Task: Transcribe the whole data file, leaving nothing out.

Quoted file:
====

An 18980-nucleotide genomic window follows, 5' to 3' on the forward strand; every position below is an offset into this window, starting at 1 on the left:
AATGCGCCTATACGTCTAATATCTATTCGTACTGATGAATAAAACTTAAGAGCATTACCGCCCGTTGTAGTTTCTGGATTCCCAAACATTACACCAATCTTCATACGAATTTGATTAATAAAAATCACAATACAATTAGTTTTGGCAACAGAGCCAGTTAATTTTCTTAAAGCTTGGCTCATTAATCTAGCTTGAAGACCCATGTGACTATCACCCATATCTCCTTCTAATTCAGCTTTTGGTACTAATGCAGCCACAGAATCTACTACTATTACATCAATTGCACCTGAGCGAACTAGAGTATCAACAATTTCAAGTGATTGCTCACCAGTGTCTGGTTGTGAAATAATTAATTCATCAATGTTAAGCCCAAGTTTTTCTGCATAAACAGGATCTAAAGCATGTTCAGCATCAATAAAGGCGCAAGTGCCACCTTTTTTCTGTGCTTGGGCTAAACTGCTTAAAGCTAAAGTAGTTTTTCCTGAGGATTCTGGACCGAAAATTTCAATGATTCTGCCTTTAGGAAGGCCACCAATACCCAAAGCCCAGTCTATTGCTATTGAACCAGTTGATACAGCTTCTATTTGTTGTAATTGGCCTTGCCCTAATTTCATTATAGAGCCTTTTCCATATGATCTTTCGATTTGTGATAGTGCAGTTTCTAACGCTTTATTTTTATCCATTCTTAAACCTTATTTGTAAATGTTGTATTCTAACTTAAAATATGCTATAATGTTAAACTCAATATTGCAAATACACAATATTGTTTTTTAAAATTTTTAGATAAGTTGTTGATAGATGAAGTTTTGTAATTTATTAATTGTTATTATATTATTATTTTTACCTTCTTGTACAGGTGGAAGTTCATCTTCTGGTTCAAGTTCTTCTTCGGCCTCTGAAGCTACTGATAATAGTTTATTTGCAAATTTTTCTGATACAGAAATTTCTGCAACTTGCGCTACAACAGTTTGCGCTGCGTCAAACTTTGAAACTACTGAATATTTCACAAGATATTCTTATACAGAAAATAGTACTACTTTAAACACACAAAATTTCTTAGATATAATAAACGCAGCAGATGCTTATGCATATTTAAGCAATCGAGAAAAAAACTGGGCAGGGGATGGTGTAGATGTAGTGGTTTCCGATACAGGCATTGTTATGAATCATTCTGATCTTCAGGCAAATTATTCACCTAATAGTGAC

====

An 18980-nucleotide genomic window follows, 5' to 3' on the forward strand; every position below is an offset into this window, starting at 1 on the left:
AATGCGCCTATACGTCTAATATCTATTCGTACTGATGAATAAAACTTAAGAGCATTACCGCCCGTTGTAGTTTCTGGATTCCCAAACATTACACCAATCTTCATACGAATTTGATTAATAAAAATCACAATACAATTAGTTTTGGCAACAGAGCCAGTTAATTTTCTTAAAGCTTGGCTCATTAATCTAGCTTGAAGACCCATGTGACTATCACCCATATCTCCTTCTAATTCAGCTTTTGGTACTAATGCAGCCACAGAATCTACTACTATTACATCAATTGCACCTGAGCGAACTAGAGTATCAACAATTTCAAGTGATTGCTCACCAGTGTCTGGTTGTGAAATAATTAATTCATCAATGTTAAGCCCAAGTTTTTCTGCATAAACAGGATCTAAAGCATGTTCAGCATCAATAAAGGCGCAAGTGCCACCTTTTTTCTGTGCTTGGGCTAAACTGCTTAAAGCTAAAGTAGTTTTTCCTGAGGATTCTGGACCGAAAATTTCAATGATTCTGCCTTTAGGAAGGCCACCAATACCCAAAGCCCAGTCTATTGCTATTGAACCAGTTGATACAGCTTCTATTTGTTGTAATTGGCCTTGCCCTAATTTCATTATAGAGCCTTTTCCATATGATCTTTCGATTTGTGATAGTGCAGTTTCTAACGCTTTATTTTTATCCATTCTTAAACCTTATTTGTAAATGTTGTATTCTAACTTAAAATATGCTATAATGTTAAACTCAATATTGCAAATACACAATATTGTTTTTTAAAATTTTTAGATAAGTTGTTGATAGATGAAGTTTTGTAATTTATTAATTGTTATTATATTATTATTTTTACCTTCTTGTACAGGTGGAAGTTCATCTTCTGGTTCAAGTTCTTCTTCGGCCTCTGAAGCTACTGATAATAGTTTATTTGCAAATTTTTCTGATACAGAAATTTCTGCAACTTGCGCTACAACAGTTTGCGCTGCGTCAAACTTTGAAACTACTGAATATTTCACAAGATATTCTTATACAGAAAATAGTACTACTTTAAACACACAAAATTTCTTAGATATAATAAACGCAGCAGATGCTTATGCATATTTAAGCAATCGAGAAAAAAACTGGGCAGGGGATGGTGTAGATGTAGTGGTTTCCGATACAGGCATTGTTATGAATCATTCTGATCTTCAGGCAAATTATTCACCTAATAGTGAC